If you grew up in a popular neighborhood in Mexico, surely the meaning of going to the tortillas or to the store is totally different for you, since each outing implied a compulsory visit to the arcades, popularly known as ‘little machines’.

It was completely normal to take advantage of the change for one or two challenges of Street Fighter, The King of Fighters, Marvel vs. Capcom and even titles like The Simpsons or The Ninja Turtles, which were also popular.

With the passage of time all the arcade venues changed, some disappeared and many others tried to adapt to the new times.

This time I want to take this space to talk to you about what happened in my neighborhood, where many of the slot machines ended up practically becoming gambling houses, and surely something similar happened where you live.


In the early 90’s, when I was a little boy eager to see the world, my dad used to take me to arcade locations that existed near where I live. At that time they were plentiful and I remember there were even three for every store in the area.

Surely those born after the year 2000 did not experience it as much, but there were places dedicated purely and exclusively to the machines, so they were meeting points where they even sold snacks and drinks.

On average, each store had 7 or 8 machines with games for all tastes and ages, although one genre always stood out.

Impossible to forget the businesses dedicated to arcades.
At that time the offer was very large, but the classic fighting games were the most popular and there was a whole ritual to play: You bought your chips and if you wanted to play you had to form them at the bottom of the screen.

As in any competitive title, inevitably the emotions would explode, so the fights were very normal, at least in my neighborhood, where each visit included a front row entry to see clean-hitting duels and even belt bumps.

Sure you lived this in your childhood, and it was the best.
For this reason, many neighbors believed that only the ‘marijuana’ and drunks met in these places, and as a precaution, I limited myself to the famous multigame machines where I could enjoy Mario, Double Dragon and the odd game of planes.

I experienced this rise of arcades between 1994 and 1998, when the model of large arcade venues began to decline.


Between 1999 and 2002 a transformation began in these places of entertainment, where they first reduced the number of machines to focus on the sale of other products, until at a certain point they closed.

Of four arcade stores located in my neighborhood, only one survived, and in this the owners made more money from the sale of ice cream than from the use of video games, at least until they found an option that left more profits.

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From 2000 to 2006 the arcades went from being meeting places to becoming accessories that you could find in stores and pharmacies, so you could usually see one or two maximum, almost always with the famous ‘Tekino faiters’, as my friends used to call it. .

In this period of time, the famous slot machines began to arrive in the neighborhood, where you put between one and five pesos to have the opportunity to see your money multiplied.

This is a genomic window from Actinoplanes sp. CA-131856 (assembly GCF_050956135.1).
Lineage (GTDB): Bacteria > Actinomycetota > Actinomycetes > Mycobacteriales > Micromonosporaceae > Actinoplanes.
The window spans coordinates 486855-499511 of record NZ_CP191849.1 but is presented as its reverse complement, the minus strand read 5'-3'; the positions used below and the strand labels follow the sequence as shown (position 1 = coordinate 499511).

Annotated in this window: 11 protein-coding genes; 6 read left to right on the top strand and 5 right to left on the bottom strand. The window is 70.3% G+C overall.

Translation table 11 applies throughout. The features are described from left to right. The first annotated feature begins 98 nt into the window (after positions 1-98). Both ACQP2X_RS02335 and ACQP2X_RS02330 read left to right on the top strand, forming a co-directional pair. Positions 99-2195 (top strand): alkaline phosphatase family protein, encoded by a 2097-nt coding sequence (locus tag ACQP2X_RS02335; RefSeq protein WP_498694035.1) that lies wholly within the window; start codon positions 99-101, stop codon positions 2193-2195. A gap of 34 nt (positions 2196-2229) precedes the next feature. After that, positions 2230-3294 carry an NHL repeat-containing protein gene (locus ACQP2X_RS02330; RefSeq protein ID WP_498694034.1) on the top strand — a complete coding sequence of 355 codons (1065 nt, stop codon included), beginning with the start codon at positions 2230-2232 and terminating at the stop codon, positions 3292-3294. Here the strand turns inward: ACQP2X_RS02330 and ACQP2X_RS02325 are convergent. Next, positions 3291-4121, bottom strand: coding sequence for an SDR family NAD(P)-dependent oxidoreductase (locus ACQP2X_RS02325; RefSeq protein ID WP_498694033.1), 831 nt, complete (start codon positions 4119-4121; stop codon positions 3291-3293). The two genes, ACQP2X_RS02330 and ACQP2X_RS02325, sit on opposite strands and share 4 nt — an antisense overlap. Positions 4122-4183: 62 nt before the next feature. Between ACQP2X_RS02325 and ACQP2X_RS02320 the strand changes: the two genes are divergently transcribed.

The most popular of all showed you a painting with fruits that were covered by a light, and gave you the possibility to choose which of them would be selected.

It wasn’t exactly the same as this one, but it looks similar.
When the first of these machines reached the last arcade venue that had survived, it was a success, and again I saw long lines that used to be made to play a KoF, Marvel Vs. Capcom or Street Fighter challenge.

By showing that it generated much more profit, the owners began to replace the machines with slot machines, and I remember perfectly the order in which they were disappearing.

The first was The Simpsons, then followed by The Ninja Turtles, then Marvel vs. Capcom and finally Street Fighter. The only one that survived was The King of Fighters, and that’s because there were still some players who enjoyed the challenges.


Little by little the slot machines displaced the arcades, and it was here that something peculiar happened, since some of the places where I played as a child reopened, although with a look more similar to a casino.

The old arcade stores were turned into small casinos.
As I mentioned a moment ago, fashion began with the famous furniture where you selected fruits, but soon the offer expanded and more offers with football themes began to appear, basquetball and even reggaeton.

If my memory serves me correctly, these venues did not last long with this format, since between 2004 and 2006 laws were implemented that prohibited slot machines.

Again the premises closed again, but the remaining machines became part of stores and pharmacies, where apparently it was allowed to have them.


At this point the arcades in my neighborhood were totally extinct, and although a Recorcholis tried to bring the experience back, it ended up going bankrupt due to the low attendance of clients, who preferred to stay at home with their own consoles.

Many left arcades when they got their own video game console.
Shortly before the pandemic, I took a tour to see how many video game machines were left, and unfortunately I could not find one, although if we talk about slot machines, things are different.

Currently there are three stores dedicated to this area, where alcohol is also sold and people get together to play ‘Poliana’, dominoes and even cards.

No trace remains of the arcade venues, but neither of my childhood friends, with whom on more than one occasion I spent fun afternoons after soccer challenges or a hard day at school.

Tell us what happened to the arcades in your neighborhood.


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